Off-licences call for ban on below-cost selling in supermarkets


The National Off-Licence Association (NOffLA) is calling on the Government to ban below-cost selling of alcohol.

Off-licences are also seeking a reduction in excise duty, as NOffLA argues that many small retailers are facing closure.

Mixed traders – chiefly supermarkets – now control approximately 80% of alcohol sales in Ireland, with NOffLA arguing that its sector is suffering greatly as a result.

NOffLA claims supermarkets can absorb as much as 68% of tax increases on popular products to keep their prices low, whilst off-licences can not.

In a pre-budget submission, it was pointed out that the Republic has the highest excise on wine in the EU, and the third highest tax on beers and spirits.

An extra €17,958 per 1,000 cases of wine is needed to cover the tax hikes that came about during recessionary times in Budget 2013 and 2014.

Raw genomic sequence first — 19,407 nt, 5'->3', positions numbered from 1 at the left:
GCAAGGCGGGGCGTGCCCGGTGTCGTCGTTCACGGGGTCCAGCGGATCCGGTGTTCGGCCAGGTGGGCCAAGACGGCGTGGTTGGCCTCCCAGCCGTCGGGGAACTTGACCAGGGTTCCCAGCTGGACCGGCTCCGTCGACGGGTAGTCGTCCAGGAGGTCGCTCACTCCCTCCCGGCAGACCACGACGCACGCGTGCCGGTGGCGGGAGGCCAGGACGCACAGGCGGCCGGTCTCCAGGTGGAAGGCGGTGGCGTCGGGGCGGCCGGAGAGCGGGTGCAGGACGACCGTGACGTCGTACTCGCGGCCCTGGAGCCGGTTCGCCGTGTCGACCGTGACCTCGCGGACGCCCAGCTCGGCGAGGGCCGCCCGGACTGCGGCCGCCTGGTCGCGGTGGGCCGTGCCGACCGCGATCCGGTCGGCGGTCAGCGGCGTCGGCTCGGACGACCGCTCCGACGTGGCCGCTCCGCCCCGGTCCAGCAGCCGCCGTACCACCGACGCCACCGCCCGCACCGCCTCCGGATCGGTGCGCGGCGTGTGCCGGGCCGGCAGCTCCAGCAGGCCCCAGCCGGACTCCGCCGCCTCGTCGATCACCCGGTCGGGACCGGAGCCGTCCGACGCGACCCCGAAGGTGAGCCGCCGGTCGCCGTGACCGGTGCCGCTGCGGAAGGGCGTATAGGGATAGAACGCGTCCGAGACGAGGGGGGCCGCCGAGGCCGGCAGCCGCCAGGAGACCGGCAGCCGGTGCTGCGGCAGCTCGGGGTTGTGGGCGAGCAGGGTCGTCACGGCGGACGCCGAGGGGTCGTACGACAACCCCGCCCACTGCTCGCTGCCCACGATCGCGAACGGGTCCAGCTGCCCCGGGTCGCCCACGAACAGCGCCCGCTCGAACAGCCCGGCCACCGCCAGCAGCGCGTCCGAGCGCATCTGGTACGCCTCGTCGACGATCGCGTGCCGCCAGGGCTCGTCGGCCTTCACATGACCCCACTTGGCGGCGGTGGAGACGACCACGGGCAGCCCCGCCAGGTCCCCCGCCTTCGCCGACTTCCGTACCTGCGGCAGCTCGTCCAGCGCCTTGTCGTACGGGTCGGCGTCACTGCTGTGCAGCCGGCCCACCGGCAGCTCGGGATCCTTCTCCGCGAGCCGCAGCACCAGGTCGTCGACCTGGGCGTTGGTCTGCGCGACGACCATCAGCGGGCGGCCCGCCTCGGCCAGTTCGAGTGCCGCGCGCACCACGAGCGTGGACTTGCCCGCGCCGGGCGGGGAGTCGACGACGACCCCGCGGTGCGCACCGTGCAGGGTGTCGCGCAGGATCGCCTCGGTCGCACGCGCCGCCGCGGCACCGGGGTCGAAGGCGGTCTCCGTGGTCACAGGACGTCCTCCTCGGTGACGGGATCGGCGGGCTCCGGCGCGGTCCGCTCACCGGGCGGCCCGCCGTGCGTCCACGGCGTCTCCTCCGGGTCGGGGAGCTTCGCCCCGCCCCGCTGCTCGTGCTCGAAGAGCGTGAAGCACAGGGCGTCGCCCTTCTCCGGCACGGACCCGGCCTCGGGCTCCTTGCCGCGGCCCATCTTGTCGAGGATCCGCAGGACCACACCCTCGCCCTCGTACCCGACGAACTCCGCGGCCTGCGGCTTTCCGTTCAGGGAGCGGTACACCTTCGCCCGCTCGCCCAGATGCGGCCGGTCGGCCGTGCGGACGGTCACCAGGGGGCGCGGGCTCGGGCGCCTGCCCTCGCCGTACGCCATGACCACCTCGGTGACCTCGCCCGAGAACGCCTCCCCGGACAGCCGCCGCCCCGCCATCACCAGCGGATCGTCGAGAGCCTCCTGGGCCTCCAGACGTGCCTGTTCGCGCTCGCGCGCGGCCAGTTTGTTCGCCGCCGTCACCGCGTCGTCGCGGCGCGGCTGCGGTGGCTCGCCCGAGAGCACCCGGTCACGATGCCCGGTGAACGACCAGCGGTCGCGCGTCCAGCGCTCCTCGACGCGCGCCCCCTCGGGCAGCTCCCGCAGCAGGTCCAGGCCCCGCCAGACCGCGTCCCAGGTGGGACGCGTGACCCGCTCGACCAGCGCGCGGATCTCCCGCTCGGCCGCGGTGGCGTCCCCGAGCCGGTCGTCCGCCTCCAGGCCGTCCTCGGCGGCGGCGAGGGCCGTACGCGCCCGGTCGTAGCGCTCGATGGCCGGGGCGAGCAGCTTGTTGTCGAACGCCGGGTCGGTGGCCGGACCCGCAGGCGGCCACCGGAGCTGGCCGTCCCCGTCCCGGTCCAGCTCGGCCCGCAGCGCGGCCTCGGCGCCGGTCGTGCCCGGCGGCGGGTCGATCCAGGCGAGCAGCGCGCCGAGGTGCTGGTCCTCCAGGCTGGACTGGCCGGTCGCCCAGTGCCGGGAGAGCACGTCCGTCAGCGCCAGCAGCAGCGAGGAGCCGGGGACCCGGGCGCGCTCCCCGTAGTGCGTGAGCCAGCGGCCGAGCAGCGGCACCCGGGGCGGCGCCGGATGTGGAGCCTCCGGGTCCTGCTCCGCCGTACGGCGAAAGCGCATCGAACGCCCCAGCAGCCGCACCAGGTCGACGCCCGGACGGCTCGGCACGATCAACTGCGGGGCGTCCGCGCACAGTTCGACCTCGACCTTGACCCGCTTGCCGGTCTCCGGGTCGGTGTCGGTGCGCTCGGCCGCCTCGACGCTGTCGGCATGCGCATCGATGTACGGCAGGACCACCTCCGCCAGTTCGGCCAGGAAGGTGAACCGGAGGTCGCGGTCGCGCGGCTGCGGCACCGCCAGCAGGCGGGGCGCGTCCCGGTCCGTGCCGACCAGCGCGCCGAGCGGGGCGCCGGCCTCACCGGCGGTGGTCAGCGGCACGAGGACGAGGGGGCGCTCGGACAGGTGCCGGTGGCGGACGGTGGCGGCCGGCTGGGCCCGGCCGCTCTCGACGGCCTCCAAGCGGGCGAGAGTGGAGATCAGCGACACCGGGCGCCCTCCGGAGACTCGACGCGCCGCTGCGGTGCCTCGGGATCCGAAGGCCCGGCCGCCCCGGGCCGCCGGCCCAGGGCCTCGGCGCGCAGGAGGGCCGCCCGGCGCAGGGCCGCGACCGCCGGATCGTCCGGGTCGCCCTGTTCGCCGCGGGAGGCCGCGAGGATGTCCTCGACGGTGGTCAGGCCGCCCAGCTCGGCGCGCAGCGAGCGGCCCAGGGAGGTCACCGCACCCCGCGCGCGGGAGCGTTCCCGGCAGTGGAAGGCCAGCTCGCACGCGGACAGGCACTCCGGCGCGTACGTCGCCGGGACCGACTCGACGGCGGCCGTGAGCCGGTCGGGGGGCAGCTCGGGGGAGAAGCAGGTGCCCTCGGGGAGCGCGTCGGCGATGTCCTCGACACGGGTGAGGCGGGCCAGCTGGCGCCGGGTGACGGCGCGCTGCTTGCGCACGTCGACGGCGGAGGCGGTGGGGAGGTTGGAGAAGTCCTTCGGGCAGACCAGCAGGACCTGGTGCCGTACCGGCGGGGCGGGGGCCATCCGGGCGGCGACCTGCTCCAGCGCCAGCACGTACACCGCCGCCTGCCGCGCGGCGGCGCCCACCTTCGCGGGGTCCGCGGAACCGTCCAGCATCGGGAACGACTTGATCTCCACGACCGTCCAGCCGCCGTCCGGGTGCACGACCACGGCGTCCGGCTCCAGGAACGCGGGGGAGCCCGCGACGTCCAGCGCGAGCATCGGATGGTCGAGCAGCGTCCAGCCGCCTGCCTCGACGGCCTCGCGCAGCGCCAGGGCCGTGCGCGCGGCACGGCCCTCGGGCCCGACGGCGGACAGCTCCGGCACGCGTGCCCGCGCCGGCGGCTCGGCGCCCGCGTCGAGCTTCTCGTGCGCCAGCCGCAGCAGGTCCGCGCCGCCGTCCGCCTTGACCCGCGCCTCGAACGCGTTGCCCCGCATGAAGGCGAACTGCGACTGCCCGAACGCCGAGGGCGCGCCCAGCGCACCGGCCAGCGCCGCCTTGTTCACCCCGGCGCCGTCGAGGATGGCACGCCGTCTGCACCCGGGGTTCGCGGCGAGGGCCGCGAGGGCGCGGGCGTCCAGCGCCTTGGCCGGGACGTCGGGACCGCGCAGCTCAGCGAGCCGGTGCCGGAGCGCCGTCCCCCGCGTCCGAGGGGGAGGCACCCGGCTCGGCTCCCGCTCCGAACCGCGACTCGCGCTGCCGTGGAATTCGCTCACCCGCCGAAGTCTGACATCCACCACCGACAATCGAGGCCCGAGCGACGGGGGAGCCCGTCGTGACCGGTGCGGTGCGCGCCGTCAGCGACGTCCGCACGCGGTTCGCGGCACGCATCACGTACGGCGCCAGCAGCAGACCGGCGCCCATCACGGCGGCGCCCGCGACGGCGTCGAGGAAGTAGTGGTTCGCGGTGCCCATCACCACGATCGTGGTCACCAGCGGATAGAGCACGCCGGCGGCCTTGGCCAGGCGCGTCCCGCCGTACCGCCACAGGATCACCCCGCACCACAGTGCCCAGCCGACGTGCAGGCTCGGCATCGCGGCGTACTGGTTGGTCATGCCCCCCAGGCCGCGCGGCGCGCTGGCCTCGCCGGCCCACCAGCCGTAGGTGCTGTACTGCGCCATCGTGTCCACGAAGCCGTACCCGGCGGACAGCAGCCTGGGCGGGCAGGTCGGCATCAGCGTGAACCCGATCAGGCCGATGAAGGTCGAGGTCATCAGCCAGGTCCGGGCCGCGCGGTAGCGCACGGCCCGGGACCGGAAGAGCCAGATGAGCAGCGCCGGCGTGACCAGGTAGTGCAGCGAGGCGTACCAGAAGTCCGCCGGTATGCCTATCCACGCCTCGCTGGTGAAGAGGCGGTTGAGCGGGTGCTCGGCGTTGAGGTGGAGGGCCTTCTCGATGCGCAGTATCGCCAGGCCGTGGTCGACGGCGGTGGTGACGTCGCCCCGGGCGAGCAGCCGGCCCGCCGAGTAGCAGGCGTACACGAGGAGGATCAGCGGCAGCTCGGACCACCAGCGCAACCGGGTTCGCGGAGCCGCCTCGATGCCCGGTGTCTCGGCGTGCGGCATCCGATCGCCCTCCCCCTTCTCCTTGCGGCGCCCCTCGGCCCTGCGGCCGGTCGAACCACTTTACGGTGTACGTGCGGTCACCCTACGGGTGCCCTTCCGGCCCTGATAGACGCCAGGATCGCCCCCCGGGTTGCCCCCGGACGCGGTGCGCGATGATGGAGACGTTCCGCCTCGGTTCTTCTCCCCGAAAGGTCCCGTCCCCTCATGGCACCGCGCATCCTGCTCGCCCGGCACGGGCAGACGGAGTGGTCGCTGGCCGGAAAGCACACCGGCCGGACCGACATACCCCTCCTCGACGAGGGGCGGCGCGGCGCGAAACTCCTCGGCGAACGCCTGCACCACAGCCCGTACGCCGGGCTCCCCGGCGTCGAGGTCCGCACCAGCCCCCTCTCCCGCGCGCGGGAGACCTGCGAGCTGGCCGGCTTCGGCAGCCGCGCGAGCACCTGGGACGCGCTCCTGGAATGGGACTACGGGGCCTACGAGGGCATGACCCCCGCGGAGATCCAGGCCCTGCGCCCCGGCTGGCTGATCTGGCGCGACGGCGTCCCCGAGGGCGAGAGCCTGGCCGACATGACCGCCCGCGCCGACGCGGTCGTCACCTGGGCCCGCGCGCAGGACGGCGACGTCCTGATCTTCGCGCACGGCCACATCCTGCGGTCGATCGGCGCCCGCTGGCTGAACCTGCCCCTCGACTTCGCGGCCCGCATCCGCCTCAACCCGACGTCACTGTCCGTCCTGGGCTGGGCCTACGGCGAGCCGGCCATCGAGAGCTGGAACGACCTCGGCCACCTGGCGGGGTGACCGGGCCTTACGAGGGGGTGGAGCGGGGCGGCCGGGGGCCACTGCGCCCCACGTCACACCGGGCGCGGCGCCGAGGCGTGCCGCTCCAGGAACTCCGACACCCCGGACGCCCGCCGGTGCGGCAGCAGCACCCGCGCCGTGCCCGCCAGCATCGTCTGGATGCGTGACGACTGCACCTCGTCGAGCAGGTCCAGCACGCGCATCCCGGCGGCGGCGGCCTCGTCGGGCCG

The group – representing around 300 businesses who employ some 5,900 people – released the results of its 2016 member survey which show that 55% of its off-licences would struggle to remain open if excise was increased this year.

The Public Health (Alcohol) Bill is currently before the Dáil, and would introduce minimum unit pricing measures.

Whether it could contravene EU law depends on the outcome of an ongoing case in Scotland. The European Court of Justice ruled late last year that minimum unit pricing there would breach EU law if alternative tax measures could be introduced that would have the same health benefits.

It has been referred back to the Court of Session in Edinburgh, where it is currently being deliberated on.

Eurostat figures released in June showed that Ireland remains the most expensive EU country in which to buy alcohol, at 175% of the EU average.

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